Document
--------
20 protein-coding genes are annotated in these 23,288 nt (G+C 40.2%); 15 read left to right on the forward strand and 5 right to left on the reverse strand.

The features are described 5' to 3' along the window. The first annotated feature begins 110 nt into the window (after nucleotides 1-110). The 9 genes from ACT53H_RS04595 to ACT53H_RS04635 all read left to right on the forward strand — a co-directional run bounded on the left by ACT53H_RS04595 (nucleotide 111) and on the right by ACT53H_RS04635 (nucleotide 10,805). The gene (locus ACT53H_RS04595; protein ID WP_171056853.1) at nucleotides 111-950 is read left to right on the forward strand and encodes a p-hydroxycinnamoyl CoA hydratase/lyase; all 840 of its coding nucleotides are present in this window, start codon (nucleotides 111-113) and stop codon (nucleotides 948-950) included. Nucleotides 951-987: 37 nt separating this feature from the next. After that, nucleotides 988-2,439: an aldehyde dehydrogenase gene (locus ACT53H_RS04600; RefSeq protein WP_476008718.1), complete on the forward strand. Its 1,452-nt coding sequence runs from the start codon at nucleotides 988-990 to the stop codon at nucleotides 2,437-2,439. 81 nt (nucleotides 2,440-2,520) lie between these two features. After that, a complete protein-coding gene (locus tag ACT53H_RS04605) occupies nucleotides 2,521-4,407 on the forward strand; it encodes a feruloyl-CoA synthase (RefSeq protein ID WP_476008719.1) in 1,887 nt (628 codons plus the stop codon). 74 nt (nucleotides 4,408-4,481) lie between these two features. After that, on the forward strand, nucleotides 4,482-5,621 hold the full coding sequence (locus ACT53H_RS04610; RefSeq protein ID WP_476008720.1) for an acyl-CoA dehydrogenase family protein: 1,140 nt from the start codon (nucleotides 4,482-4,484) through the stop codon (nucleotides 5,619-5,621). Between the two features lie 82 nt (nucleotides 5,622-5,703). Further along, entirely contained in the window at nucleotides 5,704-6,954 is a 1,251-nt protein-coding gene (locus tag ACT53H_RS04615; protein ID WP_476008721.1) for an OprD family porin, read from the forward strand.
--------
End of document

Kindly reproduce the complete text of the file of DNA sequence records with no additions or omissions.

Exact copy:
20 protein-coding genes are annotated in these 23,288 nt (G+C 40.2%); 15 read left to right on the forward strand and 5 right to left on the reverse strand.

The features are described 5' to 3' along the window. The first annotated feature begins 110 nt into the window (after nucleotides 1-110). The 9 genes from ACT53H_RS04595 to ACT53H_RS04635 all read left to right on the forward strand — a co-directional run bounded on the left by ACT53H_RS04595 (nucleotide 111) and on the right by ACT53H_RS04635 (nucleotide 10,805). The gene (locus ACT53H_RS04595; protein ID WP_171056853.1) at nucleotides 111-950 is read left to right on the forward strand and encodes a p-hydroxycinnamoyl CoA hydratase/lyase; all 840 of its coding nucleotides are present in this window, start codon (nucleotides 111-113) and stop codon (nucleotides 948-950) included. Nucleotides 951-987: 37 nt separating this feature from the next. After that, nucleotides 988-2,439: an aldehyde dehydrogenase gene (locus ACT53H_RS04600; RefSeq protein WP_476008718.1), complete on the forward strand. Its 1,452-nt coding sequence runs from the start codon at nucleotides 988-990 to the stop codon at nucleotides 2,437-2,439. 81 nt (nucleotides 2,440-2,520) lie between these two features. After that, a complete protein-coding gene (locus tag ACT53H_RS04605) occupies nucleotides 2,521-4,407 on the forward strand; it encodes a feruloyl-CoA synthase (RefSeq protein ID WP_476008719.1) in 1,887 nt (628 codons plus the stop codon). 74 nt (nucleotides 4,408-4,481) lie between these two features. After that, on the forward strand, nucleotides 4,482-5,621 hold the full coding sequence (locus ACT53H_RS04610; RefSeq protein ID WP_476008720.1) for an acyl-CoA dehydrogenase family protein: 1,140 nt from the start codon (nucleotides 4,482-4,484) through the stop codon (nucleotides 5,619-5,621). Between the two features lie 82 nt (nucleotides 5,622-5,703). Further along, entirely contained in the window at nucleotides 5,704-6,954 is a 1,251-nt protein-coding gene (locus tag ACT53H_RS04615; protein ID WP_476008721.1) for an OprD family porin, read from the forward strand.